Friday, July 29, 2011

Séraphine Louis

A couple of nights ago, I watched the film Séraphine about the French artist Séraphine Louis or also known as "Séraphine de Senlis", a self-taught painter who painted in the naive style. It was an interesting film. Someone I had never heard of. As much as I love the art of Vincent Van Gogh, I am also very bored of watching documentaries and films about him. This movie was a breath of fresh air for me. The artist herself was quite a character. She worked as a maid during the day, sometimes carrying out more than one job. She painted by candle light and was inspired by her religion and other religious art. Her works are amazing. Her early works were painted mainly on small wooden panels. She used bright, strong colours - pigments she mixed herself using all sorts of 'exotic' ingredients. Later, she started painting on canvas which were provided to her by her collector, William Uhde. These paintings are much more intense and intricate and on a much larger scale (2m high). "In 1932, Séraphine was admitted for chronic psychosis to the psychiatric ward of a geriatric hospital at Clermont, where her artistry found no outlet. Although Uhde reported that she had died in 1934, Séraphine actually lived until 1942 in a hospital annex at Villers-sous-Erquery, where she died friendless and alone. She was buried in a common grave."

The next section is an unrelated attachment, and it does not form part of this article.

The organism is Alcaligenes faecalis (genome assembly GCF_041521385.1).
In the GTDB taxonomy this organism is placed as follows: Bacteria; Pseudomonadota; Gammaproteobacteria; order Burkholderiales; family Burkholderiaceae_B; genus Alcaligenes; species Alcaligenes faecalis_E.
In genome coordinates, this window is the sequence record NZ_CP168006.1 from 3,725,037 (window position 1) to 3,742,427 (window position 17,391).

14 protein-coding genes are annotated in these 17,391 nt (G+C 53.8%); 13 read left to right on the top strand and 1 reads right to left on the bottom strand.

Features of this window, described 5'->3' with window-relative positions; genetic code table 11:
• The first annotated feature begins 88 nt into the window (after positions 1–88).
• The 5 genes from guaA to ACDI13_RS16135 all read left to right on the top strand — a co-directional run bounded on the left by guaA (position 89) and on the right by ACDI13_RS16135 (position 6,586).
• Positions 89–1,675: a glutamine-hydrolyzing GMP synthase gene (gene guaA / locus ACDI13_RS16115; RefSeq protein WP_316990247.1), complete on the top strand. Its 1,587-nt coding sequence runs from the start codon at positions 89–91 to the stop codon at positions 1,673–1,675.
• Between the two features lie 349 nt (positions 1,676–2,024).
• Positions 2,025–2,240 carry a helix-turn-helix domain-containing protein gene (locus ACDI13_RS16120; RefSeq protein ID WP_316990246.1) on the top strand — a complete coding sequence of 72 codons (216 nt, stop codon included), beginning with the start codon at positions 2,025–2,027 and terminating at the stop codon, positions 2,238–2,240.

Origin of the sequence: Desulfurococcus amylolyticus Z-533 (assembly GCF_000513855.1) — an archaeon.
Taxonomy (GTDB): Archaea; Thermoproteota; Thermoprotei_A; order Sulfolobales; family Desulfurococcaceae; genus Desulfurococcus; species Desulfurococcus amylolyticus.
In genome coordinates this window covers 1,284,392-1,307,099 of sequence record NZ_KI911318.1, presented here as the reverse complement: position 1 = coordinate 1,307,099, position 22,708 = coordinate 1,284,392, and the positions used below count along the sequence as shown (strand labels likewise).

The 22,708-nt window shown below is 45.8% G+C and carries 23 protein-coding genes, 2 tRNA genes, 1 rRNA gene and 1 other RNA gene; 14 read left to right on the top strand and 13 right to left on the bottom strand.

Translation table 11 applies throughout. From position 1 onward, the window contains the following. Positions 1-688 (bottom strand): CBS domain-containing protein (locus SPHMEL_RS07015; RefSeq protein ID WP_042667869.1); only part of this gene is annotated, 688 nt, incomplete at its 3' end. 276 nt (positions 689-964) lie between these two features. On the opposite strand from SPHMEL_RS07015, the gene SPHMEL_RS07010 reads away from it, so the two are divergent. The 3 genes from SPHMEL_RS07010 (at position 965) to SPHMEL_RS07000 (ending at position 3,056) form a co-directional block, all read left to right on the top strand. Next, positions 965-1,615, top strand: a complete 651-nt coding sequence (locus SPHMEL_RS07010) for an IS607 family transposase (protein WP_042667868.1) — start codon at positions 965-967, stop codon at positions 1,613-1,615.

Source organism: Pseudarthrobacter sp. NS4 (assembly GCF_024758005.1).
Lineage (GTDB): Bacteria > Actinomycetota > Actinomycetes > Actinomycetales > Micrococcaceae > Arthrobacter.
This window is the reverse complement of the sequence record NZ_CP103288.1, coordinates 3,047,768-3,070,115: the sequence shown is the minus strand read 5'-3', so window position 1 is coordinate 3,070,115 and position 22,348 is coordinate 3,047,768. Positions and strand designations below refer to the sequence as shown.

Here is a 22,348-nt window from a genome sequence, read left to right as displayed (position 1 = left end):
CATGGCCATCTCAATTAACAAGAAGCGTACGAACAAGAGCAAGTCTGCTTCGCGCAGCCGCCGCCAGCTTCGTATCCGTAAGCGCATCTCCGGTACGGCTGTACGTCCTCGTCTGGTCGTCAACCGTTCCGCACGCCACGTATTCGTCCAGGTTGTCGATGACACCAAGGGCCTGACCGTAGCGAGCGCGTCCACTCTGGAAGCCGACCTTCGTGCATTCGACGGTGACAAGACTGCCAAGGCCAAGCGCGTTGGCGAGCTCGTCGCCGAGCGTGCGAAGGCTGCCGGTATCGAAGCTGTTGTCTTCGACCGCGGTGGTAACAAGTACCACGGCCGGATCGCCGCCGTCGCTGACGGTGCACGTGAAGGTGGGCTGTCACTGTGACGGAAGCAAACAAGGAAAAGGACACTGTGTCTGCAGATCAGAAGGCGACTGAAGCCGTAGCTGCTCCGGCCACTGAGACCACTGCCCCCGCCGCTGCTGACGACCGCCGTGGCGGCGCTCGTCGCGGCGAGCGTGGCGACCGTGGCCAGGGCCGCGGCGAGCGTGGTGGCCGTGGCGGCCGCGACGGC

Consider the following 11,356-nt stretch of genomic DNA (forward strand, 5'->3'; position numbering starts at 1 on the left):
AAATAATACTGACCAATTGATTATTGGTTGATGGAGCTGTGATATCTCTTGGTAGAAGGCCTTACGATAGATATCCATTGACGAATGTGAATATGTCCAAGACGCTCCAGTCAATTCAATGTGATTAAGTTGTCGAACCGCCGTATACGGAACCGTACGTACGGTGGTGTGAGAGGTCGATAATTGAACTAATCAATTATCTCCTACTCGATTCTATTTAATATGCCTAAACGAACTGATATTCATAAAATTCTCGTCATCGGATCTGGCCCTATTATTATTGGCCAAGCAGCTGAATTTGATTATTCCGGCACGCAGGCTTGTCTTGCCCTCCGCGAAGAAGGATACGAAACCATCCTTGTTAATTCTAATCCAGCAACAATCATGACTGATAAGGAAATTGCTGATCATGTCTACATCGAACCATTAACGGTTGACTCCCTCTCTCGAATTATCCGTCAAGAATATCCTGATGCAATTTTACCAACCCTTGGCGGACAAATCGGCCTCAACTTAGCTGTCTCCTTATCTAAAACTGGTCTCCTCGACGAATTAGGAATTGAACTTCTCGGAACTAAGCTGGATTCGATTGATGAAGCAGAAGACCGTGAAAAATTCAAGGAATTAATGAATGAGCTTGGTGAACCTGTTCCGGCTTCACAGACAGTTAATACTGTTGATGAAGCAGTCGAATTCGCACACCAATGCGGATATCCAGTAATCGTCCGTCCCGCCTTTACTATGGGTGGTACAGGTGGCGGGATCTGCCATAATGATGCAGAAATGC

*If you're in the UK, this film is available to watch on BBC iplayer till the 2nd of August 2011


  1. Thankyou so much for the introduction - her work and the woman herself seem fascinating. I shall seek this film out.

  2. You're welcome! If you're in the UK, it's available to watch on BBC Iplayer